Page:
As a result, ships were diverted to other ports, truckers encountered hours-long waits, and drayage companies accumulated significant losses.  Meanwhile, retailers are worried about the upcoming peak season for holiday imports.

Plans are in place to reduce delays, including hiring more longshore workers and extending hours for truckers to access terminal gates (nearly 90% of the port’s traffic moves via truck).

The full article is available here.

Kerlikowske to be nominated to top CBP post

Thursday, August 8th, 2013

US Customs and Border Protection logoPresident Obama recently announced his intention to nominate R. Gil Kerlikowske for Commissioner of Customs, Department of Homeland Security.  From the official White House news release:

R. Gil Kerlikowske is Director of National Drug Control in the Office of National Drug Control Policy at the White House, a position he has held since 2009.  From 2000 to 2009, he served as Chief of Police in Seattle, Washington.  From 1998 to 2000, he was Deputy Director of the Office of Community Oriented Policing Services at the U.S. Department of Justice.  From 1994 to 1999, he was Police Commissioner of Buffalo, New York.  He began his law enforcement career serving in the St. Petersburg, Florida Police Department from 1972 to 1987.  Mr. Kerlikowske served on active duty in the U.S. Army from 1970 to 1972, and in the Army Reserve from 1972 to 1976.  He received a B.A. and an M.A. as well as an D.H.L. from the University of South Florida.

 

Corporate Officer Not Personally Liable for Company’s Gross Negligence in Import Case

Monday, August 5th, 2013

SAfter the Mod Act was passed in 1993, staff at US importers were instructed that executives within the importing company could be held personally liable for gross negligence for violation of US Customs law.  Last week, however, the US Court of Appeals for the Federal Circuit held that a corporate officer of an “importer of record” is not directly liable for gross negligence penalties under 19 USC 1592(c)(2), even though the company would be.

In the case, US v. Trek Leather Inc., Trek’s president, Harish Shadadpuri, admitted that he did not declare the cost of assists on 72 entries of men’s suits, and failed to pay the correct amount of duties owed.  The court ruled that, despite Shadadpuri’s pattern of failing to include assists in this case and in the past, it could not “pierce the corporate veil” because Shadadpuri acted in his scope as a corporate officer, not personally, and would therefore not be personally liable as the “importer of record.”

See an analysis of the court’s decision by Sandler, Travis & Rosenberg, PA.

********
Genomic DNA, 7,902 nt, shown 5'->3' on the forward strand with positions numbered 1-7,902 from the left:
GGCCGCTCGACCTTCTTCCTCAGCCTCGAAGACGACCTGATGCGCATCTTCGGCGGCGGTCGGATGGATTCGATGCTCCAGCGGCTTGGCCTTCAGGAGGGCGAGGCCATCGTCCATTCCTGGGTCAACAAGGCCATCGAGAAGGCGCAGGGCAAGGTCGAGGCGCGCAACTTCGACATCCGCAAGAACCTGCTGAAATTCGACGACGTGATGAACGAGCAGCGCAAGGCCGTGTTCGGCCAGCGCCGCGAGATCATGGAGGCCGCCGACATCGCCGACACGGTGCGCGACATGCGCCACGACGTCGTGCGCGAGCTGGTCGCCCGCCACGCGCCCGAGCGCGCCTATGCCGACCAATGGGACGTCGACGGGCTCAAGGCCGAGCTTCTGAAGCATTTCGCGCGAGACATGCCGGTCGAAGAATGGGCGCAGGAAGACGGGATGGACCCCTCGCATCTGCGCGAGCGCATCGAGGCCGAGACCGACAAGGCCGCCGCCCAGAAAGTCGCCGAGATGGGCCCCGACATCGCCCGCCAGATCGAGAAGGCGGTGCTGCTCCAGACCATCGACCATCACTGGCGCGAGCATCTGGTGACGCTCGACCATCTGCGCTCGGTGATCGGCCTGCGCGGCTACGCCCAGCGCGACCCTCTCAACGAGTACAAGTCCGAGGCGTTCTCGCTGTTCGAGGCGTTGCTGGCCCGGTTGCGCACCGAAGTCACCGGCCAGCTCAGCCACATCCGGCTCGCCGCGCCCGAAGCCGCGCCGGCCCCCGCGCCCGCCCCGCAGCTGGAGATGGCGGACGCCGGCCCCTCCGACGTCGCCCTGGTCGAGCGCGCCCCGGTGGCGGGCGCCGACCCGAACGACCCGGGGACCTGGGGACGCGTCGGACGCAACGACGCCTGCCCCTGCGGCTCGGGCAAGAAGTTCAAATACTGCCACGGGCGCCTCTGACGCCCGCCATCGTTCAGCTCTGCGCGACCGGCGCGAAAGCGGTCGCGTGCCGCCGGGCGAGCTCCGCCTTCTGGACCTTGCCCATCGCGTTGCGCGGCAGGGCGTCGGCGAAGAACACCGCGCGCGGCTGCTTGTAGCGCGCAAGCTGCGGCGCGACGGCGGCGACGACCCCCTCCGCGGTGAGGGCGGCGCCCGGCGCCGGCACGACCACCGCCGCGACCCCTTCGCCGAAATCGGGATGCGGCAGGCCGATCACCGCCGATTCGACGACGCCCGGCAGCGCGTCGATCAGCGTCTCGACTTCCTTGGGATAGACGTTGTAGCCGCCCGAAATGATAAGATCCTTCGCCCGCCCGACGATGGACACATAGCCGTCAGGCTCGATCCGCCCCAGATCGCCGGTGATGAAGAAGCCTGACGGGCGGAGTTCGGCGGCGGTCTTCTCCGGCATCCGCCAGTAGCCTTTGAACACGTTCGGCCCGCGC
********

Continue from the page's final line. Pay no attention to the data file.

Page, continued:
FDA: Importers must vouch for safety of food brought to US

Tuesday, July 30th, 2013

fdalogoUnder the US Food and Drug Administration’s newly proposed regulations, US food importers for the first time must ensure that imported food for humans and animal is as safe as domestically produced food.

Promulgated under the Food Safety Modernization Act (FSMA), the rules, if adopted, would set parameters for foreign supplier verification programs (FSVPs) that importers must create and follow to safeguard the nation’s food supply.  The proposed rules also call for an accreditation program for third-party auditors of imported food.

According to last week’s FDA press release,

[t]he new measures respond to the challenges of food safety in today’s global food system.  Imported food comes into the United States from about 150 different countries and accounts for about 15 percent of the U.S. food supply, including about 50 percent of the fresh fruits and 20 percent of the fresh vegetables consumed by Americans.

If food importers fail to comply with the new rules, they are subject to entry and/or eligibility denials to participate in FDA’s voluntary qualified importer program (VQIP) for expedited review and entry of food, which is currently in development.  The public comment period on the proposed rules closes on November 26.

 

 

 

 

Sound off: How effective are CBP’s trade facilitation efforts?

Monday, July 1st, 2013

surveyCOAC, the Advisory Committee on the Commercial Operations of Customs and Border Protection, wants to know how successful US Customs’ trade facilitation efforts are at lowering the trade’s cost and burden of doing business.  To that end, COAC has posted the next installment of its annual survey, seeking responses from both importers and import service providers on current, planned and future CBP facilitation efforts.

As a result of the highly successful 2012 survey, CBP was able to proceed with the following achievements:

  • Establish a working group to analyze CBP’s current partnership programs based on survey feedback.
  • Begin work on establishing Centers for Excellence and Expertise (CEE) metrics – including a customer satisfaction survey and the pursuit of academic studies on the CEEs.

COAC will tally the trade efficiency survey results by respondent type and industry type, and make recommendations to US Customs for future efforts.

The survey can be found here.  All responses will be kept anonymous.  Last day to respond is Tuesday, July 23.